VOA ready to bung BT billions
The Valuation Office Agency review of business rates on fibre-based communications networks is shaping up to be a massive bung to BT, which already enjoys a cost advantage over its competitors because of the rating regime.
In a statement to Br0kenTeleph0ne, HM Revenue & Customs said “The VOA (Valuation Office Agency, which is responsible for setting business rates) hopes to publish the results of the NGA (Next Generation Access) final third Receipts and Expenditure valuation model (for rural areas) before the New Year in 2012.”
In the HMRC statement, a VOA spokesperson said, “We are aware of concerns about business rates in the telecom sector and we wish to see greater transparency and clarity in how rateable values are set.
“The VOA is working with the Broadband Stakeholders Group (BSG) to develop a new Receipts and Expenditure-based valuation model for Next Generation Access (NGA) networks in the final third (rural areas). This is not a review of how fibre networks are taxed and no such review is being undertaken by the VOA.”
The BSG declined to comment ahead of HMRC’s publication of the review.
BT is the only telco evaluated under the Receipts and Expenditure basis (ie on profits); VM’s valuation is based on “homes passed” and the others on the length of their networks and the individual lit fibres.
The VOA says, “BT and Virgin Media are assessed on the same statutory basis of rateable value as all other rateable properties.”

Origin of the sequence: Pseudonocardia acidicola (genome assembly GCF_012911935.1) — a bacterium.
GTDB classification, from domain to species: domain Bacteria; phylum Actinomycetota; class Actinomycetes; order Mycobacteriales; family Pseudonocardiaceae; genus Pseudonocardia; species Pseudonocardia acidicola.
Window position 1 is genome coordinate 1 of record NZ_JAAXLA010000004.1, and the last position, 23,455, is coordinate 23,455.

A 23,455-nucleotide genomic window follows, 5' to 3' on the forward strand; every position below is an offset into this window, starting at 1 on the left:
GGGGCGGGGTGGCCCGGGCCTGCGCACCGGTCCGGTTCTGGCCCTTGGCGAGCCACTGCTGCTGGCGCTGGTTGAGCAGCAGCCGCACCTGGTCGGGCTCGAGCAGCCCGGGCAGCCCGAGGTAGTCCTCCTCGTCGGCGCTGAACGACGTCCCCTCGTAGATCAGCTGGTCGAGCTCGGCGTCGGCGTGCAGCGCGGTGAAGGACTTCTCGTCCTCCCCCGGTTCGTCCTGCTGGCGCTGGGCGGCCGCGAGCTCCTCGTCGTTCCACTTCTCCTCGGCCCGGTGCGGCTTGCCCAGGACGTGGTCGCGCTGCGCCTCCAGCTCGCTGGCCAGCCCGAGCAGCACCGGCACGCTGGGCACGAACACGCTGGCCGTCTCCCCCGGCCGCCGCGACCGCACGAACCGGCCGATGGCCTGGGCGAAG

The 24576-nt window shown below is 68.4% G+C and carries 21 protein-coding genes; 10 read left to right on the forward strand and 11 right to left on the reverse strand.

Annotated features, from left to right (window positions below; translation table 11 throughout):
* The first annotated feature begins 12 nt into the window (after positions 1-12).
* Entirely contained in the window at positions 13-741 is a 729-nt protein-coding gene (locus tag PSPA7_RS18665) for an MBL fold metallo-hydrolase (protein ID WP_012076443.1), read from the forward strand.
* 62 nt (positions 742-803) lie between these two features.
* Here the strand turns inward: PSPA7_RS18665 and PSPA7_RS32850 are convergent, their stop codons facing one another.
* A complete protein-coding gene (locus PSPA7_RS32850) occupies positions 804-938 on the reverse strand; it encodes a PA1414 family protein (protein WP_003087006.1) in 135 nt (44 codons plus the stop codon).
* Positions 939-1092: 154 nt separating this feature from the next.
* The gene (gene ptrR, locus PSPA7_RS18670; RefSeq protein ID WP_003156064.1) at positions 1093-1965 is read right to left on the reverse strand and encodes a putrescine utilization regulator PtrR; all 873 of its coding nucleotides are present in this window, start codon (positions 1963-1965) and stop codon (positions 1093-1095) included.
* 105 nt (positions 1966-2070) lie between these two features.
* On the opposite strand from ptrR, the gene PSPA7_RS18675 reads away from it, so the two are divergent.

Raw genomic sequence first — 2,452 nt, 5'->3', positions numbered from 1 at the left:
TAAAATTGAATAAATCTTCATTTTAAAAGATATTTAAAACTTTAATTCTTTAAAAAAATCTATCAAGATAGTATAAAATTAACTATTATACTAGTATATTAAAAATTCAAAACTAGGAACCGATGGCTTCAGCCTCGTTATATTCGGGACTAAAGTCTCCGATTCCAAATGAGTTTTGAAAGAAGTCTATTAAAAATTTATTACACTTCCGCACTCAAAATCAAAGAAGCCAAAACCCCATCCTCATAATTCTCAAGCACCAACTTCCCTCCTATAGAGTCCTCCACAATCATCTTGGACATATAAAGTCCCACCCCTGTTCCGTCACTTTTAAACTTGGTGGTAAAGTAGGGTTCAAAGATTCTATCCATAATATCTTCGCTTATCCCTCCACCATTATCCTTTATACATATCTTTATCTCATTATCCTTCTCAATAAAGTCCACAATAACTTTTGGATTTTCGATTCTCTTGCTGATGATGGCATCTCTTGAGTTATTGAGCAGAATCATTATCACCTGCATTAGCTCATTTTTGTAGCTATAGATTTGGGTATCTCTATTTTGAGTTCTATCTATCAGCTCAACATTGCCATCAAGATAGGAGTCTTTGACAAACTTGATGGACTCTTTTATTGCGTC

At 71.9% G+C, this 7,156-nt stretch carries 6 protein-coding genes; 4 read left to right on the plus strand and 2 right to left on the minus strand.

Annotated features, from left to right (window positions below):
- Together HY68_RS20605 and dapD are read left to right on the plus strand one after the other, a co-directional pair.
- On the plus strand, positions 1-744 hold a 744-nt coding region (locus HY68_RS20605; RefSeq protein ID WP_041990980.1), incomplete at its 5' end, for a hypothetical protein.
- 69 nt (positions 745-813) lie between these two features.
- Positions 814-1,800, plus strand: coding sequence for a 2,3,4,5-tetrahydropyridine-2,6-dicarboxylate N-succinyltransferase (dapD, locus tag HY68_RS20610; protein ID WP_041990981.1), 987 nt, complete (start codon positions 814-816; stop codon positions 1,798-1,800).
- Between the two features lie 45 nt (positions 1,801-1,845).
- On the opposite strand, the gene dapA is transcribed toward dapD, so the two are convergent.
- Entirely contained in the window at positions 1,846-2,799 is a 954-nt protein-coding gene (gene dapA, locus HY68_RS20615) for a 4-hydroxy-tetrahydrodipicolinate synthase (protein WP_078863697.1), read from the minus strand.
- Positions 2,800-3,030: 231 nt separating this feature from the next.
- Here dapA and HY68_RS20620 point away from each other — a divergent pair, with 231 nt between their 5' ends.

It is unclear whether the VOA review will look at fixed and mobile wireless infrastructure such as base stations, masts and towers, which are currently subject to business rates. If they are not included, the cost of delivering high speed wireless broadband to rural areas, via the mobile networks, microwave or even satellite, on a per kilometre basis may be higher than need be for purely competitive or economic reasons.
This would give BT’s wires, now 40 years old in many cases, a relative advantage, even though BT has said some areas will not get high speed broadband, and that “a mix of technologies” is needed.
It is also unclear what areas are considered “final third”. If it is Ofcom’s Market 1 regions, BT already enjoys either a monopoly or “significant market power” in these areas.
In 2006 an independent report commissioned by the government recommended that fibre be zero-rated to persuade network operators to invest in it. The then minister Stephen Timms ignored the report.
Subsequent reports showed that large network operators such BT and Virgin Media enjoy a consistent price advantage over smaller network operators as a result of the VOA’s different pricing formulas.
The formula for smaller operators uses distance, making it prohibitively expensive to install and light fibre in rural areas. For a grpahic view of the effect see the bottom of this page.